Report: Foreign Ministry Workers to ‘Disrupt’ Rivlin Trip to South Korea

President Reuven Rivlin. (Hadas Parush/Flash90)

Government offices are quite upset over the decision by the government earlier this week to slash the state budget – and at the Foreign Ministry, workers have decided that the best way to show their displeasure is by making it difficult for President Reuven Rivlin to travel on a state visit to South Korea, Maariv reported.

The visit is supposed to take place in the coming weeks, but without support from the Ministry in making arrangements with South Korean officials, many aspects of the protocol of the visit would be impossible to arrange – thus jeopardizing the trip from taking place at all.

Maariv published the contents of a letter it obtained from representatives of Ministry workers, who fear that the budget cuts will affect their salaries or positions. “With a heavy heart we are forced to halt our arrangements for the visit of the President to South Korea,” the letter said. “This is after a decade in which there was no high-level visit between the states.”

Despite protests by ministers, the government voted Monday to cut some 1 billion shekels from the current state budget. The cuts will reduce funding for nearly all ministries. The NIS 1.234 billion shekels taken away from the ministries will be used to fund security needs – to the tune of NIS 800 million – as well as to subsidize after-school programs, which will receive NIS 350 million. Another NIS 80 million was allocated to assist victims of the fire that nearly destroyed the town of Mevo Modi’in last month.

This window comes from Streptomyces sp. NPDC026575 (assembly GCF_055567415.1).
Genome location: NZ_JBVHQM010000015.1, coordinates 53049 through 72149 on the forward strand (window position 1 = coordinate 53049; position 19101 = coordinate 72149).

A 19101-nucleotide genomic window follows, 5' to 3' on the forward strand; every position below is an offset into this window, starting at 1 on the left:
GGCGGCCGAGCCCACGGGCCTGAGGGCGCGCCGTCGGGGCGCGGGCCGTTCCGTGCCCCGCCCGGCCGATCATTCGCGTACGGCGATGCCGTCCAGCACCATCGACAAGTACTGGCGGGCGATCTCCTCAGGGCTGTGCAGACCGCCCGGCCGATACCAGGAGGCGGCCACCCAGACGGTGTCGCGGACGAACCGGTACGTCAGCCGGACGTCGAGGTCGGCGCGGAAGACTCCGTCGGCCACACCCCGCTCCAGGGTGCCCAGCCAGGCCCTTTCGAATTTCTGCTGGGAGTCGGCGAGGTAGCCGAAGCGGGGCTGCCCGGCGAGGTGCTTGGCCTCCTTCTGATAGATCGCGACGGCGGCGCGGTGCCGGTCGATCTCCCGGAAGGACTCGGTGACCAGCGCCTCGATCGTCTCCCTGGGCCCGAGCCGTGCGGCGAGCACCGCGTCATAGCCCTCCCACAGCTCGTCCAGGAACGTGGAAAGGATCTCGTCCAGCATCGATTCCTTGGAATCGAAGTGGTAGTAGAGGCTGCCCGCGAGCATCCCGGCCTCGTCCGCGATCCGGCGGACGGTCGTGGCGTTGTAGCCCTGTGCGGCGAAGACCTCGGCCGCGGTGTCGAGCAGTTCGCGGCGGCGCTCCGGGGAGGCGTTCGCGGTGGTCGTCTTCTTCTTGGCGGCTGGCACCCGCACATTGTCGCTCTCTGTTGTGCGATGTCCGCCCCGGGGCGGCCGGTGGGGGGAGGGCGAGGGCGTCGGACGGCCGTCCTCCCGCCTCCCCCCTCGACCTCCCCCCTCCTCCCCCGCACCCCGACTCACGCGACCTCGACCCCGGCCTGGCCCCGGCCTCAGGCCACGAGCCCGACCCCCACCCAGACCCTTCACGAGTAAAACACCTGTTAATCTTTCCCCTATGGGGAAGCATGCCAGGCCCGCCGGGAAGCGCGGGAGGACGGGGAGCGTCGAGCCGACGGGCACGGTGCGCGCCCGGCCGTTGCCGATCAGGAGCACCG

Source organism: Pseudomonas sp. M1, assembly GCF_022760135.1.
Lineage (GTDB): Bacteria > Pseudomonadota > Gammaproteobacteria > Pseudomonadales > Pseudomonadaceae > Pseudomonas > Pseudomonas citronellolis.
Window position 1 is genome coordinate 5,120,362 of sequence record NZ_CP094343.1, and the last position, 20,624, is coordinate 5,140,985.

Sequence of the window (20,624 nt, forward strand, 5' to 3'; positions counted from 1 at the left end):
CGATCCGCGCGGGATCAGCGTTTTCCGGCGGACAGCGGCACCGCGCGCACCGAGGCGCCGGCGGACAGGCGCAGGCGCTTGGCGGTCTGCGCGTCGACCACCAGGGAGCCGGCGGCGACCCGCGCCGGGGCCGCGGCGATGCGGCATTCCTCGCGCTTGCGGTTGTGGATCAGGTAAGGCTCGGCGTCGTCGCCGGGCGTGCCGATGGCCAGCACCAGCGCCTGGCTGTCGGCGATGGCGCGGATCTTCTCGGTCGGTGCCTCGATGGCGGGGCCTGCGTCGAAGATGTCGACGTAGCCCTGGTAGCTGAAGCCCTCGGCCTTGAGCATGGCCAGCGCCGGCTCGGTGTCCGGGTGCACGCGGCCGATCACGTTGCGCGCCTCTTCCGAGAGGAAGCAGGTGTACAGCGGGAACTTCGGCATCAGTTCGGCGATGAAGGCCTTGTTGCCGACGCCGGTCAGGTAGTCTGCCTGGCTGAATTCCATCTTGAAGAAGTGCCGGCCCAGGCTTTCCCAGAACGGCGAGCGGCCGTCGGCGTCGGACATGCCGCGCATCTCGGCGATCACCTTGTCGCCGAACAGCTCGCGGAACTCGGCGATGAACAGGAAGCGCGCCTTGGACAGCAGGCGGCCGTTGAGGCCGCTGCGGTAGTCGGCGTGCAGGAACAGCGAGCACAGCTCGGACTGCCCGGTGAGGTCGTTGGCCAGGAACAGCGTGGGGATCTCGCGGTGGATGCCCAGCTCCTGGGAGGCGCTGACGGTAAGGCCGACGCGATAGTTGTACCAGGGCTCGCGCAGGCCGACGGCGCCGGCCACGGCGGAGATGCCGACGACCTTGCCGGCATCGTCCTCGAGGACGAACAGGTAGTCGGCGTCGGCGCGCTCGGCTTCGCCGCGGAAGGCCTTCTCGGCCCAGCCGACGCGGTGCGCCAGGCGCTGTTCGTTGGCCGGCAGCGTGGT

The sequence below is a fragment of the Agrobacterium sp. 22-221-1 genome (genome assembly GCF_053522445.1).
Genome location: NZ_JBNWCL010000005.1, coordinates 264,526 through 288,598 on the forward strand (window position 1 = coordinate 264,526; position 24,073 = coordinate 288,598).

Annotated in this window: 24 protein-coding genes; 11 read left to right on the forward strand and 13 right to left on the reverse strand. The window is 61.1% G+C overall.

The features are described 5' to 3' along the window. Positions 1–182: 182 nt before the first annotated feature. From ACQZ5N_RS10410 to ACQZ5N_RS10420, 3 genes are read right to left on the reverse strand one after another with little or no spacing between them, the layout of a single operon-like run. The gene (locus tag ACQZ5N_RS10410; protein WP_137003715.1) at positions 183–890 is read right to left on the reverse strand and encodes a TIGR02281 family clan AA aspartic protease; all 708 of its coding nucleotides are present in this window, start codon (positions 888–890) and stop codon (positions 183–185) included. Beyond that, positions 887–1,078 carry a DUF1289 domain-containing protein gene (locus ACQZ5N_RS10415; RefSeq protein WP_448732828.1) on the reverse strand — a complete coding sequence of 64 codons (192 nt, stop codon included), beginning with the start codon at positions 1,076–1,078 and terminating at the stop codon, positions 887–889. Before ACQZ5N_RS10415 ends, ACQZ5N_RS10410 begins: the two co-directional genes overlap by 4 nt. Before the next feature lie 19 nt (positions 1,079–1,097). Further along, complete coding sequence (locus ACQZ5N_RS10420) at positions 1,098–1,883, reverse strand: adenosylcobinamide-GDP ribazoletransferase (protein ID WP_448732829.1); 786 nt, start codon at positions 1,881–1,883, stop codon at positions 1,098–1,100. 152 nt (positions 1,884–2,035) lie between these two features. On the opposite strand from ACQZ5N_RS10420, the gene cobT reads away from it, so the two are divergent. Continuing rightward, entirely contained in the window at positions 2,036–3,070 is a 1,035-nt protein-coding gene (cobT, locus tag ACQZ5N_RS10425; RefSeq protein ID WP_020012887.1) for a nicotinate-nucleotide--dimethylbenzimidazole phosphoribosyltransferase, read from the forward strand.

Numerous ministers have voiced opposition to the cuts. Public Security Minister Gilad Erdan said that “cutting our budget will bring an end to efforts to increase law enforcement in the Arab sector, and halt a program to build new police stations in Arab towns. It will also affect out efforts to ensure security in Yerushalayim.” Deputy Health Minister Rabbi Yaakov Litzman said that the cuts were “an immediate danger to the welfare of the sick.” Welfare Minister Haim Katz had previously said he would vote against any budget cuts, saying that they would “further weaken the poorest sectors.” In the end, no ministers voted against the cuts.

Maariv reported that workers at the Foreign, Defense, and Economy Ministries have decided to institute sanctions to protest cuts to the budgets of their staffs abroad. The workers claim that the cuts are harming their ability to do their job, making it difficult to meet with officials and government leaders, by limiting the budgets for events in which those officials and leaders are hosted.